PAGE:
Armistice Day 2018 - St Bride's: Reflection

St Bride's: Sermons

Armistice Day 2018

Armistice Day 2018

Alison with Gabriele, senior Pastor at St Paul's. The sermon was delivered in German which was reportedly "entirely comprehensible" (thanks to language coach, Gaby at St Bride's)

This sermon was delivered in the Ev. Paulus-Kirchengemeinde, Lichterfelde, Berlin as part of a pulpit exchange to mark the centenary of the Armistice.

My brothers and sisters, it is a great privilege for me to have been invited to speak to you here today on this very significant anniversary.  And for me, its importance is not merely symbolic, but personal.

The First World War was the cause of such unimaginable destruction, devastation, and loss of human life, that those who write about it are, understandably, quick to reach for statistics when attempting to describe it.  However, the true impact of war is to be found in ways that are often hidden - in its effect upon individual human lives; which is why I would like to take that as my starting point today.  Because I would like to begin by telling you a little bit about the story of my own family - not because there is anything special about it (there isn't!), but precisely because my family is very ordinary.  Many of you, I am sure, will be able to tell equivalent stories of your own.

When war broke out in nineteen eighteen, my grandfather, whose name was Harry, was the nineteen year old son of a farmer.  He had hardly ever been out of his village.  He enlisted in the British army, in the Royal Garrison Artillery, and was sent to the front.  He survived some horrific battles, including the Battle of the Somme in 1916, and had some very narrow escapes from death. 

The army rations that British soldiers were given included biscuits that were baked very hard, and one day my grandfather broke a tooth on one of them.  He was given permission to leave his 'position' and visit the army dentist.  Army dentistry at the front was very primitive: there was a bell-tent in a clearing, with a chair inside it, two men to hold you down, and a man who pulled out teeth!  But my grandfather went through with it and, having had his tooth extracted, he returned to his unit - to find that, while he had been away a shell had exploded in his trench and all the men that he had been with only thirty minutes earlier lay dead.  I sometimes tell people that I owe my existence to an army biscuit ...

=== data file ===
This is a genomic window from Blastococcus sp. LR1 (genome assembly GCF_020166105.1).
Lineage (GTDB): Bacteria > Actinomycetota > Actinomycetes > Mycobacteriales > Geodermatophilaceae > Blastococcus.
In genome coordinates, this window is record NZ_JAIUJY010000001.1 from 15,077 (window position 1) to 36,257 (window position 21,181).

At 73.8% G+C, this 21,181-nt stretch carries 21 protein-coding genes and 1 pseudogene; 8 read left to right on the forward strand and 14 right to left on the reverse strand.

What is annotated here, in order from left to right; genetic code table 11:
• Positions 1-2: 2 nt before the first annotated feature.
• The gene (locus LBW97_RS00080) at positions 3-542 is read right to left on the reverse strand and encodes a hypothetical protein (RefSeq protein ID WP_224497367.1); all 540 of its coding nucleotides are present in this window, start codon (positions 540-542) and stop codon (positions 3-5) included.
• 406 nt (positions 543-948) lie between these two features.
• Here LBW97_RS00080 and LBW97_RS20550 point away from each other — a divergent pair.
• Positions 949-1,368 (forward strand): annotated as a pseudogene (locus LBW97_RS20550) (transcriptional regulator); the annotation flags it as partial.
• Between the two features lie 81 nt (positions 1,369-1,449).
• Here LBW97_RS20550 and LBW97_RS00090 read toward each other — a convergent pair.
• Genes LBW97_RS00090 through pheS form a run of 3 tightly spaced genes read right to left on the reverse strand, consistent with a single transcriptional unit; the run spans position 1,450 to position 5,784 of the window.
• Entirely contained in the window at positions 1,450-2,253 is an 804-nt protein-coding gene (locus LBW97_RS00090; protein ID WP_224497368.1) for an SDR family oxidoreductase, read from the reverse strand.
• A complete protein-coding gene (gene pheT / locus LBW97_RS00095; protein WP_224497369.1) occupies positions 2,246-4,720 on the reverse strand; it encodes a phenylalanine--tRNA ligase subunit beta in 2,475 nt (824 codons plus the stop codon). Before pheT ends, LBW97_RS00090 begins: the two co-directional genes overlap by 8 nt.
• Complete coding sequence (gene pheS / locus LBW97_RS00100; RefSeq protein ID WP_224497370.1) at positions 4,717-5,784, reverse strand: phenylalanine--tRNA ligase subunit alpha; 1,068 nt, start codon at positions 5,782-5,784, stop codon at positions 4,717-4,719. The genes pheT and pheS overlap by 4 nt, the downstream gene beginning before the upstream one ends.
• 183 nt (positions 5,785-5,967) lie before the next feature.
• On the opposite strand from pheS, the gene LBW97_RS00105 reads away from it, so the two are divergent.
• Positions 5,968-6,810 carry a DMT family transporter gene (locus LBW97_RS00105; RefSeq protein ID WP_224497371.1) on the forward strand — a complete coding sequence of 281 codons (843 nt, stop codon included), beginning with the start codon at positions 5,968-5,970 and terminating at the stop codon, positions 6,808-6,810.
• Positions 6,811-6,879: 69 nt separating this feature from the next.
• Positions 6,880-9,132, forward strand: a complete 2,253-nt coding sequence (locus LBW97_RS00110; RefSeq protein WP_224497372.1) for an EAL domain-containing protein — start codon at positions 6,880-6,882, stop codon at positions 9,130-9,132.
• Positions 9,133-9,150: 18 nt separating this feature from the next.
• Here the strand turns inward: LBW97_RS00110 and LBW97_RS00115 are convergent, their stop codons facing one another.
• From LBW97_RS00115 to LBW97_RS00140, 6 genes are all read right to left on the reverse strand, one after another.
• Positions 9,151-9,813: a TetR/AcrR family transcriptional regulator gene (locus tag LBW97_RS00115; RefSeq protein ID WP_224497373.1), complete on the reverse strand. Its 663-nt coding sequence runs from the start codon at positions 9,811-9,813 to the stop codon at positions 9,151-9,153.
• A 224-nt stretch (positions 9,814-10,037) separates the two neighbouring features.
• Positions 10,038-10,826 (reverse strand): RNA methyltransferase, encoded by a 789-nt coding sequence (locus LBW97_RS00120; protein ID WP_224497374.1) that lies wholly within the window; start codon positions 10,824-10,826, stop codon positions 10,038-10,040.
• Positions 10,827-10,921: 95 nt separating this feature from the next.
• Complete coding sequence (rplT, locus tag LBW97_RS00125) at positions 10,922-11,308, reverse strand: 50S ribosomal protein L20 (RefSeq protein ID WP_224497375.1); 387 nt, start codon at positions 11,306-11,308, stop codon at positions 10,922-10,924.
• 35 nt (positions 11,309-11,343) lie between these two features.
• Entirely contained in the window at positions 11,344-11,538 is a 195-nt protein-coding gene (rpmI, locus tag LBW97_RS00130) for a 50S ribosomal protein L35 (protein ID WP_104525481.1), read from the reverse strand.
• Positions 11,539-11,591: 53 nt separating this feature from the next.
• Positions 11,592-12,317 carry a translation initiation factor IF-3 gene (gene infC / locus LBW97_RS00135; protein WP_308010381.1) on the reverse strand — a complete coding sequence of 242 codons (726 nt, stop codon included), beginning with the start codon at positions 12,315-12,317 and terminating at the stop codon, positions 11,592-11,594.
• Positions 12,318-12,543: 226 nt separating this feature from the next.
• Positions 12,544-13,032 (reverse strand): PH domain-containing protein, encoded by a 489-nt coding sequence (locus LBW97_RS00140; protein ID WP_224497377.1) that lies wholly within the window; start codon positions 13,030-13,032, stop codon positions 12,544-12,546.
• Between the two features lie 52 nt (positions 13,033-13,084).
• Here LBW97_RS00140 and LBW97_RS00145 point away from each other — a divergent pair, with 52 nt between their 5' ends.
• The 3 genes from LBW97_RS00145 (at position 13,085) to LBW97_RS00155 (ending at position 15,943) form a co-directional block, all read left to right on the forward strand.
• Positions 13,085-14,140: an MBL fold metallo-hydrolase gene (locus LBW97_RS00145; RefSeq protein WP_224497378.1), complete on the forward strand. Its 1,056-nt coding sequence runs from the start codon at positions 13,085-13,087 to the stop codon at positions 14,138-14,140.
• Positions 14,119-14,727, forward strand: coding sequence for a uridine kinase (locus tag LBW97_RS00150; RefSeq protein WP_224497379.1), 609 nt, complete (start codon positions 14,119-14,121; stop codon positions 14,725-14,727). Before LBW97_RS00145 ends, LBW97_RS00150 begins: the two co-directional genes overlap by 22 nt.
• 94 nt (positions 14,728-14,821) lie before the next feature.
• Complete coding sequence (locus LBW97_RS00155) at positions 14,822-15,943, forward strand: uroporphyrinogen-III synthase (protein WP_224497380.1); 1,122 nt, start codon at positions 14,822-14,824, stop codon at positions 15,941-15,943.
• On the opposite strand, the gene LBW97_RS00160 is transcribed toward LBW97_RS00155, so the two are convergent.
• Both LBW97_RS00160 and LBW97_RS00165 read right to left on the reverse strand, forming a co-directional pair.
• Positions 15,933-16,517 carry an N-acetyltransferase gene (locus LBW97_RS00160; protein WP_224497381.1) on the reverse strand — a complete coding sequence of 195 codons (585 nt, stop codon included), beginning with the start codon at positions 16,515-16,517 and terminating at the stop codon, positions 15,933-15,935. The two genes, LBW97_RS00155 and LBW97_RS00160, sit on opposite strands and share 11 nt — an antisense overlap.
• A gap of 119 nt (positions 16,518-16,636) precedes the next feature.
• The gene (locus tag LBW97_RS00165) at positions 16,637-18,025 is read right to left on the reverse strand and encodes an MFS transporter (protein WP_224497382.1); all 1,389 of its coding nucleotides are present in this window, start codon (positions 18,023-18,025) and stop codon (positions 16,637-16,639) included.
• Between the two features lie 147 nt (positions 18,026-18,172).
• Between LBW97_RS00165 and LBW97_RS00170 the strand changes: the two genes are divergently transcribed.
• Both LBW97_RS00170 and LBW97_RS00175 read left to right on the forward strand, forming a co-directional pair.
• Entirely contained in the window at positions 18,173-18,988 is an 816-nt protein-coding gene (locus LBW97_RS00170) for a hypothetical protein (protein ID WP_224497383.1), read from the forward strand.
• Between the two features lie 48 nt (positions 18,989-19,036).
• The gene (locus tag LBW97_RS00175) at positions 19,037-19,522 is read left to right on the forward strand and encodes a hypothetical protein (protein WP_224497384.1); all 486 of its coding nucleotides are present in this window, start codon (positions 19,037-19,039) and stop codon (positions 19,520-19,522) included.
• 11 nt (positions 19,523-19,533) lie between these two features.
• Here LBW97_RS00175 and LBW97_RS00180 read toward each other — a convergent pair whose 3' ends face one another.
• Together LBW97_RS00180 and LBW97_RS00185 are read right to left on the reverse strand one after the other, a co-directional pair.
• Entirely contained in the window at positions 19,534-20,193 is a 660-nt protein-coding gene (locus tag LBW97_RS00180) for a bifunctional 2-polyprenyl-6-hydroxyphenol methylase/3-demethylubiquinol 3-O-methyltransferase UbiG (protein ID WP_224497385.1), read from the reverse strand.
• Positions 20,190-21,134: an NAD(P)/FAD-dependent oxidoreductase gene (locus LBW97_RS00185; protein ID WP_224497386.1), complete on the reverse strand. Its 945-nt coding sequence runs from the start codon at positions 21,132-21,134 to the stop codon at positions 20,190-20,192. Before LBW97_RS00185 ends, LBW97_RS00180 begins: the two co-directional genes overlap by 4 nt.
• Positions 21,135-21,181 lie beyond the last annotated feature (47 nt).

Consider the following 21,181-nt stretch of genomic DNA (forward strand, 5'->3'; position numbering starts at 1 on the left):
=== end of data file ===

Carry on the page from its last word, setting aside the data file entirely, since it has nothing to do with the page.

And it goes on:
Many of the young men who had enlisted with my grandfather were little more than children: some were only fourteen and fifteen years old, having lied about their age in their enthusiasm to join up and get to the fighting.  And my grandfather once described to me how, in the trenches, they were sometimes so frightened and so lost that they would cry.  They would cry for their mothers.

My grandfather was very lucky.  Remarkably he survived the war without serious injury. Yet he bore the psychological scars of that experience for the rest of his life.  In a war with such catastrophic loss of life (and here are some statistics: eight hundred and eighty five thousand British soldiers dead; two million German soldiers killed - possibly forty million dead in total, if civilians are included) - it makes little sense to me to speak of 'winners' or 'losers'.  Because we are all losers.

My grandparents met after the war was over, and they were married for over fifty years.  One day, after my grandfather had died, my elderly grandmother produced a small photograph of a soldier and a ring.  Unbeknown to any of us, including my grandfather, she had once been engaged to another young man, who had gone to war but had not returned.  She had never spoken about him, but she had nursed that grief silently for more than half a century.  In war we are all losers.

Today, the centenary of the Armistice, marking the end of the First World War, is a significant but also quite a complex anniversary.  It was the cessation of the most devastating war in history - and yet it was also the start of another sequence of events that was to bring further horrors in its wake.

When the Second World War broke out in nineteen thirty-nine, my father, whose name was Alec, was a sixteen year old farmer's son, who had hardly ever been out of his village.  As soon as he was old enough, he enlisted in the Royal Navy.  On the tenth of March nineteen forty three, just after one o'clock in the morning, the motor torpedo boat on which my father was a young naval officer took a direct hit.  My dad spent forty-five minutes in the water, amongst the dead and the injured, before a passing German 'Vorpostenboot' pulled him out of the water. He was to spend the rest of the war as a Prisoner of War in 'Marlag' (Marinelager) near Bremen.  So I owe my existence, not only to an army biscuit, but also to the German navy!